Fox Business Network, host of the next Republican debate, has announced the line-ups for the undercard and primetime debates. Governor Chris Christie and former Governor Mike Huckabee have both been bumped down to the undercard debate for a total of four candidates. There could have been six or seven candidates on the undercard stage, but Senator Lindsey Graham and former Governors George Pataki and Jim Gilmore failed to qualify due to low numbers. Jim Gilmore has not been invited to the last two undercard debates on CNN and CNBC.
Christie and Huckabee are the first top contenders to be bumped down to the undercard debate. The undercard debate does have less viewers, although it did cause a positive impact for Carly Fiorina when she appeared in the first undercard debate. Analysts will be watching Christie and Huckabee’s numbers following the debate to see if they continue to decline.
There was already some controversy brewing from a sitting Senator not being invited to the debate. Graham’s competitor, former Governor Jeb Bush, criticized FBN for not including Graham.
Disagree with debate rules that prevent @Grahamblog‘s voice from being heard – his foreign policy message is an important one in particular
— Jeb Bush (@JebBush) November 6, 2015
Many have criticized the use of polls to determine debate inclusion and selection. Due to the large amount of candidates, most are in the low single digits and tenths of a percentage point could separate a candidate from another. In addition, the margin-of-error causes many candidates to be in statistical ties, although this has been largely ignored.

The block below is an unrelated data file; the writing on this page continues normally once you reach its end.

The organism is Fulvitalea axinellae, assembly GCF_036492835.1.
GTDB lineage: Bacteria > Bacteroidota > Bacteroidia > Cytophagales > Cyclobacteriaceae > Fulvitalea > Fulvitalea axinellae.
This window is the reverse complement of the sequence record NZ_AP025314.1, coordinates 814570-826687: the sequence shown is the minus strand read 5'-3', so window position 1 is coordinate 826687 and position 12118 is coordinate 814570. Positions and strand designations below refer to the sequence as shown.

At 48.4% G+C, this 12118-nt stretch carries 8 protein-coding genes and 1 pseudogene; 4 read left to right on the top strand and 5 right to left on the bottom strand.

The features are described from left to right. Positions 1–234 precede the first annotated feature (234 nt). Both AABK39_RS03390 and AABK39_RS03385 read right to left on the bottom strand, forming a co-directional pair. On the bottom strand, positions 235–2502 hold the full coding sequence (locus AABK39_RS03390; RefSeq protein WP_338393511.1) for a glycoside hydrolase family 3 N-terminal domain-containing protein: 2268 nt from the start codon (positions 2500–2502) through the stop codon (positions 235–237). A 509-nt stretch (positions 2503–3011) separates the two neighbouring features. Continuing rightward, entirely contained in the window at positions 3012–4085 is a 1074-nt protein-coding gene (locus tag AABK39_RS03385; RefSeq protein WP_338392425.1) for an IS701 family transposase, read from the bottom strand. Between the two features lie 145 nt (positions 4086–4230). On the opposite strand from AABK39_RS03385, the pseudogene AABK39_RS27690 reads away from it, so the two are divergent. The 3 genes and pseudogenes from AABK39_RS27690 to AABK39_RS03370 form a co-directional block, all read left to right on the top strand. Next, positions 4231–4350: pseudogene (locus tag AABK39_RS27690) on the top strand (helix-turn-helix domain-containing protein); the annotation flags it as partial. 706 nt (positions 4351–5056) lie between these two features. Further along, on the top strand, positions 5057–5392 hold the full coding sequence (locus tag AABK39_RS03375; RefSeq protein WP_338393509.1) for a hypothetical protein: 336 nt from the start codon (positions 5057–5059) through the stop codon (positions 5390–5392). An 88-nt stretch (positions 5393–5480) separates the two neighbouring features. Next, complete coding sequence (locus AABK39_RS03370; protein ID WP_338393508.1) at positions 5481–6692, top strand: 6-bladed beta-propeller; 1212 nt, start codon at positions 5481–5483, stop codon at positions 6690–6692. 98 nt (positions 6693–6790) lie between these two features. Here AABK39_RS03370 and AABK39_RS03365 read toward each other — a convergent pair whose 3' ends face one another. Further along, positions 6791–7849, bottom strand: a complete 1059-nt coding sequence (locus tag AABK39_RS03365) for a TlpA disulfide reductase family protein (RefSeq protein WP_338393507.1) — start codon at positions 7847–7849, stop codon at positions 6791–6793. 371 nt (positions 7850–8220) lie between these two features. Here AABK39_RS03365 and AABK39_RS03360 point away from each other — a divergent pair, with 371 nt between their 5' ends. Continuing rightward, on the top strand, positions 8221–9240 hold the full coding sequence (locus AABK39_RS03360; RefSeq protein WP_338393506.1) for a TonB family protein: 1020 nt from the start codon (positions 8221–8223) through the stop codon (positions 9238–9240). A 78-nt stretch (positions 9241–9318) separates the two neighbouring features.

The primetime debate will include the top eight candidates, which could allow for more speaking time for each candidate. However, Christie’s demotion could cause less fights and fireworks. The seating arrangement, also determined by polling, has caused Bush, Senator Marco Rubio, and frontrunner Donald Trump to all be sitting next to each other. The three of them have been fighting the most over the past few months as Rubio and Trump have risen and Bush has fallen.
The inclusion was based off pre-announced criteria. FBN used the four most recent polls — Fox News, Quinnipiac, NBC/Wall Street Journal, and Investors Business Daily– and candidates had to get at least one percent in one of the polls to be included. Graham, Pataki, and Gilmore failed to reach this threshold. The division was then determined by an average. Candidates in the primetime debate had to have an average of at least 2.5%. Christie and Huckabee both had an average of 2.25%. While the .25% seems insignificant, they would have needed to increase their poll numbers by at least one full percentage point because it was divided by four.